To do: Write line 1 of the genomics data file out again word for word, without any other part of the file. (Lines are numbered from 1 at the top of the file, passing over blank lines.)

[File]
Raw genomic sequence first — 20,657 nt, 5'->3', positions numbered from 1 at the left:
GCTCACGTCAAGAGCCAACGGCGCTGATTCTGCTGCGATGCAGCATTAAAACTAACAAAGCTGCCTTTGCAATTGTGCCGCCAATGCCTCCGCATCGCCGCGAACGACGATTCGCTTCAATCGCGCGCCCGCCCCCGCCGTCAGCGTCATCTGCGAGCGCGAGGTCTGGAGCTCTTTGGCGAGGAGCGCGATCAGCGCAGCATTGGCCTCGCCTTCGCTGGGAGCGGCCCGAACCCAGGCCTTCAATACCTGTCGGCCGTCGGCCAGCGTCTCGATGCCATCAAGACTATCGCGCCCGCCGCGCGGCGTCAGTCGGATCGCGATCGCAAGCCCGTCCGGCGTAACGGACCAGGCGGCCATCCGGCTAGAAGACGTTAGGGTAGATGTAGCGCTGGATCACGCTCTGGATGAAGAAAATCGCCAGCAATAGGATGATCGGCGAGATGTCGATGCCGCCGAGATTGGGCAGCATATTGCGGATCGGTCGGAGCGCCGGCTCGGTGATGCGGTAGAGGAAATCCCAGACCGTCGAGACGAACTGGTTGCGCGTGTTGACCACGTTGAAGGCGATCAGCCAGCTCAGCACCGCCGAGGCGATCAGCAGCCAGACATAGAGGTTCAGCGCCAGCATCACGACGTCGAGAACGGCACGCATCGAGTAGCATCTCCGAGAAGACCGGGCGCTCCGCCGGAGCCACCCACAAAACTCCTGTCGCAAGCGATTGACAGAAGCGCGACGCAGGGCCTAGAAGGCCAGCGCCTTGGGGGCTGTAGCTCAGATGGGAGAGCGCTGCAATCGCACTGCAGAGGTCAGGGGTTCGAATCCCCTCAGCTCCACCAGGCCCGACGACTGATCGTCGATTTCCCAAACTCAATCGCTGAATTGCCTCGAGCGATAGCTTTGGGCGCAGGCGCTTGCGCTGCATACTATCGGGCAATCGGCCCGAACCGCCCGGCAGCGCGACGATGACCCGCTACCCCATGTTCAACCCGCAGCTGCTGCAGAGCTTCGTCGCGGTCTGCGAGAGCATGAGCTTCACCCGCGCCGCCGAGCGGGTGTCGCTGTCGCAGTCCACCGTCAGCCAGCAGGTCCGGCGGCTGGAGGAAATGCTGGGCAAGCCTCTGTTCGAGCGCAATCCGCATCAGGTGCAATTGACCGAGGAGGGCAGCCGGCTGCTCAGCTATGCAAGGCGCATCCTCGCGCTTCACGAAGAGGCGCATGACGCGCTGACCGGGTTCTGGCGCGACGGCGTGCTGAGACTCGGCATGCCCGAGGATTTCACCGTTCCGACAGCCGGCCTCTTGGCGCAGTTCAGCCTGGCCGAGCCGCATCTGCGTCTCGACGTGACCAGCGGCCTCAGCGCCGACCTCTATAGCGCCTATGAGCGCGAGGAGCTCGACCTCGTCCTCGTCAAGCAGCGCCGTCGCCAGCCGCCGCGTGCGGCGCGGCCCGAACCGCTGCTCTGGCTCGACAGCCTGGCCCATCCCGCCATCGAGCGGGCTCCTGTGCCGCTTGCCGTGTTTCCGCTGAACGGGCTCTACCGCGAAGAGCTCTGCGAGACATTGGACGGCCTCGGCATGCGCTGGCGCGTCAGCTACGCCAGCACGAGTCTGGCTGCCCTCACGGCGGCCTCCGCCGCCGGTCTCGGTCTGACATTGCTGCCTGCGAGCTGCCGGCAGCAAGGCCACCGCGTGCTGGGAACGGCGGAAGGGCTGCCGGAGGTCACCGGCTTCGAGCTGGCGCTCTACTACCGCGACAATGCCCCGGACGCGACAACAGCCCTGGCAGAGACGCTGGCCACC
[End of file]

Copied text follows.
Raw genomic sequence first — 20,657 nt, 5'->3', positions numbered from 1 at the left: